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Everyone's waiting with "Baited" breath.
By the way what did you "Bait" yours with today!!
LOL
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Im assuming everyones on the NHC site pressing F5 over and over...
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Quoting CaicosRetiredSailor:
Shuttle Atlantis plasma trail photographed from the cupola window of ISS:


STS-135 Shuttle Mission Imagery

ISS028-E-018214 (21 July 2011) --- This unprecedented view of the space shuttle Atlantis, appearing like a bean sprout against clouds and city lights, on its way home, was photographed by the Expedition 28 crew of the International Space Station. Airglow over Earth can be seen in the background.
Link


That's a unique and amazing image. Never saw that before (and won't again, I imagine).

Speaking of the shuttle, here's audio of this morning's double sonic boom from Naples as the machine entered U.S. airspace for the last time ever.

Member Since: November 8, 2009 Posts: 4 Comments: 13455
I just made a great deal on "yellow circle at 2".
This is another one for the retirement fund.
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212. unf97
Quoting TropicalAnalystwx13:


Nah, I think the southern part of the wave will enter the Caribbean and not develop. The one that we need to watch is the northern part, which should head into the Bahamas region. From there, if it does develop, it could do a couple of things:

1.) Come in behind the trough and move over Florida and into the Gulf of Mexico.

2.) Get caught up in the trough and go out to sea.

3.) Get caught up in the trough for a while, then get forced westward due to the building ridge (NOGAPS solution).

Development still isn't a guarantee, but we have to watch the wave closely, because those SST's are a big problem.



Look at the warm SSTs in and around the Bahamas. If the upper atmospheric conditions are conducive for development by the time the tropical wave nears this region next week, it could be really ripe for significant cyclogenesis for sure!
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Taking their time on this 2pm update...
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Quoting nrtiwlnvragn:



Link


I never thought the NHC had any sense of humor but that just made me laugh XD.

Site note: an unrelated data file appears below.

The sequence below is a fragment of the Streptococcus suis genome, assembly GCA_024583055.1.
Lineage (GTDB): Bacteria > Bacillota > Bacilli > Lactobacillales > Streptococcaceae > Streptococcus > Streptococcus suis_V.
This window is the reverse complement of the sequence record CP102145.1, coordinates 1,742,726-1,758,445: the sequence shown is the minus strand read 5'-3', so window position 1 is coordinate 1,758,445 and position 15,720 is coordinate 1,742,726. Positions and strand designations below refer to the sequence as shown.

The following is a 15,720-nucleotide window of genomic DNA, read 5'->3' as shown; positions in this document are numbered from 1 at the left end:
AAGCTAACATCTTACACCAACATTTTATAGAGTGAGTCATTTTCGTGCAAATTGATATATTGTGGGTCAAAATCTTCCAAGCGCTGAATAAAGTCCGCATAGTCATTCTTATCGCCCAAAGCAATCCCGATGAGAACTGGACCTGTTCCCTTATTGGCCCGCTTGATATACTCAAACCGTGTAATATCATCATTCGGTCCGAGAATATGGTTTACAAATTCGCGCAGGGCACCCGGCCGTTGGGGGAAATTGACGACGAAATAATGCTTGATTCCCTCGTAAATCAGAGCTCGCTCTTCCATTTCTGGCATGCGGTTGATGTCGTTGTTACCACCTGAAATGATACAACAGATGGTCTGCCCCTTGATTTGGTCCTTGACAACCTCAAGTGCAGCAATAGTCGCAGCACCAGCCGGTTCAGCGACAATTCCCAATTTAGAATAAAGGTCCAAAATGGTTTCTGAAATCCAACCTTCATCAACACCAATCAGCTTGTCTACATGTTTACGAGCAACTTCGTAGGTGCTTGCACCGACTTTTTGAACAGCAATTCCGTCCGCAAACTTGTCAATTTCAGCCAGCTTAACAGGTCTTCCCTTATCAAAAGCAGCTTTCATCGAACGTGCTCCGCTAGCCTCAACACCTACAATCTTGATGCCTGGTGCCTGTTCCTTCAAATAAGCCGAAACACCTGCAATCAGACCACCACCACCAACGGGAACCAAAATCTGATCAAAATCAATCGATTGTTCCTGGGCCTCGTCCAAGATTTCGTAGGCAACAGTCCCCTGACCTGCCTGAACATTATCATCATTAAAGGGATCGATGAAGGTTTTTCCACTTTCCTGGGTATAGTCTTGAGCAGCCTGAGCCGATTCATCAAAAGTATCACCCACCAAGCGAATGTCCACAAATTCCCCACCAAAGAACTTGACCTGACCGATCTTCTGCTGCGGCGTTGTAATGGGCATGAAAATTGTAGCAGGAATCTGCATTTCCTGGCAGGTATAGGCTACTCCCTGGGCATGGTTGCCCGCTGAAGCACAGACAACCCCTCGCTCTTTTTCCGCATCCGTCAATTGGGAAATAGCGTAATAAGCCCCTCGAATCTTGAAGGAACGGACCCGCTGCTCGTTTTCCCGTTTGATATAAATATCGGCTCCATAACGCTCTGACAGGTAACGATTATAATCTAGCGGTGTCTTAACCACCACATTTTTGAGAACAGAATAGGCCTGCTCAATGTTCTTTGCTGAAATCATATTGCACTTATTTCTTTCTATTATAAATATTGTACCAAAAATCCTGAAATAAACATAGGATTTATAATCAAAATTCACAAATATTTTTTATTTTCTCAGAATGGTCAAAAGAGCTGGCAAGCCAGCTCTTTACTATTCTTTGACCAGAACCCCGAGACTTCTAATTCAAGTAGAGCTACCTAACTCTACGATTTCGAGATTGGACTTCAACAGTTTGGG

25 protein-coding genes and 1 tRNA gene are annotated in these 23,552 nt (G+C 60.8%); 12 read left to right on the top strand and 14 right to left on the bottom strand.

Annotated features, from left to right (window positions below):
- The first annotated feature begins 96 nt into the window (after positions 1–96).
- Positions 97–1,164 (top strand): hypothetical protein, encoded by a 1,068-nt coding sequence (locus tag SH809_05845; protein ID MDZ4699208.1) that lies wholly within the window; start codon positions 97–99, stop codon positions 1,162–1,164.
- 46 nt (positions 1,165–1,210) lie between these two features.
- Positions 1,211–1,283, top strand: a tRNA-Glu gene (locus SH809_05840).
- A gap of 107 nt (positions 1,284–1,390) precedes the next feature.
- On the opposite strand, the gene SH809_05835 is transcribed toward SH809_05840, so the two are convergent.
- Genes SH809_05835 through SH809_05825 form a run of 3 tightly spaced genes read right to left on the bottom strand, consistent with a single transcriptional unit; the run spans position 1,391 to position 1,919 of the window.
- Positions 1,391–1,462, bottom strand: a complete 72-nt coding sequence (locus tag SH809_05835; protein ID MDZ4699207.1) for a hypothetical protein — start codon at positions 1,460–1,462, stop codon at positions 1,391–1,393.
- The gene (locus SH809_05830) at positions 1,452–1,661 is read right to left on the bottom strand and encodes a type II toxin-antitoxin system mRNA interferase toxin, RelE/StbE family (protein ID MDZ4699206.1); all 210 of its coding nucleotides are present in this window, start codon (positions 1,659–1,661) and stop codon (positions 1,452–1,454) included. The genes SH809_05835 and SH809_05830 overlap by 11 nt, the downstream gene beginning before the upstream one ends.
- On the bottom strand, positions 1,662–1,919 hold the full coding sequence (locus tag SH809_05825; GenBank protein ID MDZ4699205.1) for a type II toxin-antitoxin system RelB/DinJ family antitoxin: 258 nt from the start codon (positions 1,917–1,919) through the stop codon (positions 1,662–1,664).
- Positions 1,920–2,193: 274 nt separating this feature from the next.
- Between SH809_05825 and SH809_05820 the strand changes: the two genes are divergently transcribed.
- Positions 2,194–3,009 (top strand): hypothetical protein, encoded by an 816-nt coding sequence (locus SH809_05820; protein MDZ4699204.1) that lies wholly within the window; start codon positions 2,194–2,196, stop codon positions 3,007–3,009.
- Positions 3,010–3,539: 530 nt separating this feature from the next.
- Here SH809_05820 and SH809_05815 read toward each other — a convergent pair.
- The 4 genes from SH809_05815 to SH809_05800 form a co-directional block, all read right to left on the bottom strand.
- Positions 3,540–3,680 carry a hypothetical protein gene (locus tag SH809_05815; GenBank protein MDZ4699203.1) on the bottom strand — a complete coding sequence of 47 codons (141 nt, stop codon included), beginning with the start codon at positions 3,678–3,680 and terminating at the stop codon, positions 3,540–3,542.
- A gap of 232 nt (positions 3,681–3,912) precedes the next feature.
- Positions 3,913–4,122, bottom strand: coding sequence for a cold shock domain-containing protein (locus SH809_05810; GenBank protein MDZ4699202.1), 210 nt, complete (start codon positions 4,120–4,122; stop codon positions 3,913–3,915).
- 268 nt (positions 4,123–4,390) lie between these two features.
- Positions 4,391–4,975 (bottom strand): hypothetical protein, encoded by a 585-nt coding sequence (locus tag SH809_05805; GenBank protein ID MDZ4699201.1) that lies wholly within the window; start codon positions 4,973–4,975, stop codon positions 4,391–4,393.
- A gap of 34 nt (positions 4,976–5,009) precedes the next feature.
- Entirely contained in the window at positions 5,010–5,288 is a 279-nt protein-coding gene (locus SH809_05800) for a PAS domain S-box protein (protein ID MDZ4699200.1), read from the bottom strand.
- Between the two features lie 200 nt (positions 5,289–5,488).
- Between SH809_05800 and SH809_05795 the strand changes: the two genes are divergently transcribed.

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Quoting CaicosRetiredSailor:
Shuttle Atlantis plasma trail photographed from the cupola window of ISS:


STS-135 Shuttle Mission Imagery

ISS028-E-018214 (21 July 2011) --- This unprecedented view of the space shuttle Atlantis, appearing like a bean sprout against clouds and city lights, on its way home, was photographed by the Expedition 28 crew of the International Space Station. Airglow over Earth can be seen in the background.
Link



really cool pic
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Quoting TropicalAnalystwx13:
I think Dora has peaked at 155 mph. Looking at satellite loops, the ring of convection in the eyewall of Dora has warmed a bit, and the eye looks to be becoming a little more ragged and unclear.



Quoting TropicalAnalystwx13:
I think Dora has peaked at 155 mph. Looking at satellite loops, the ring of convection in the eyewall of Dora has warmed a bit, and the eye looks to be becoming a little more ragged and unclear.



Quoting TropicalAnalystwx13:
I think Dora has peaked at 155 mph. Looking at satellite loops, the ring of convection in the eyewall of Dora has warmed a bit, and the eye looks to be becoming a little more ragged and unclear.





yes,it looks that way. nice storm, ramped up pretty quickly, and now it's going to sleep with the fish unless the reliable are incorrect and it pays cabo a visit ans washes their streets.
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NHC won't upgrade Dora. 155 mph is just their last conservative effort to try to avoid upgrading a storm to category 5. They did this last year with Igor and with the Pacific's Jimena in 2009.
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Quoting largeeyes: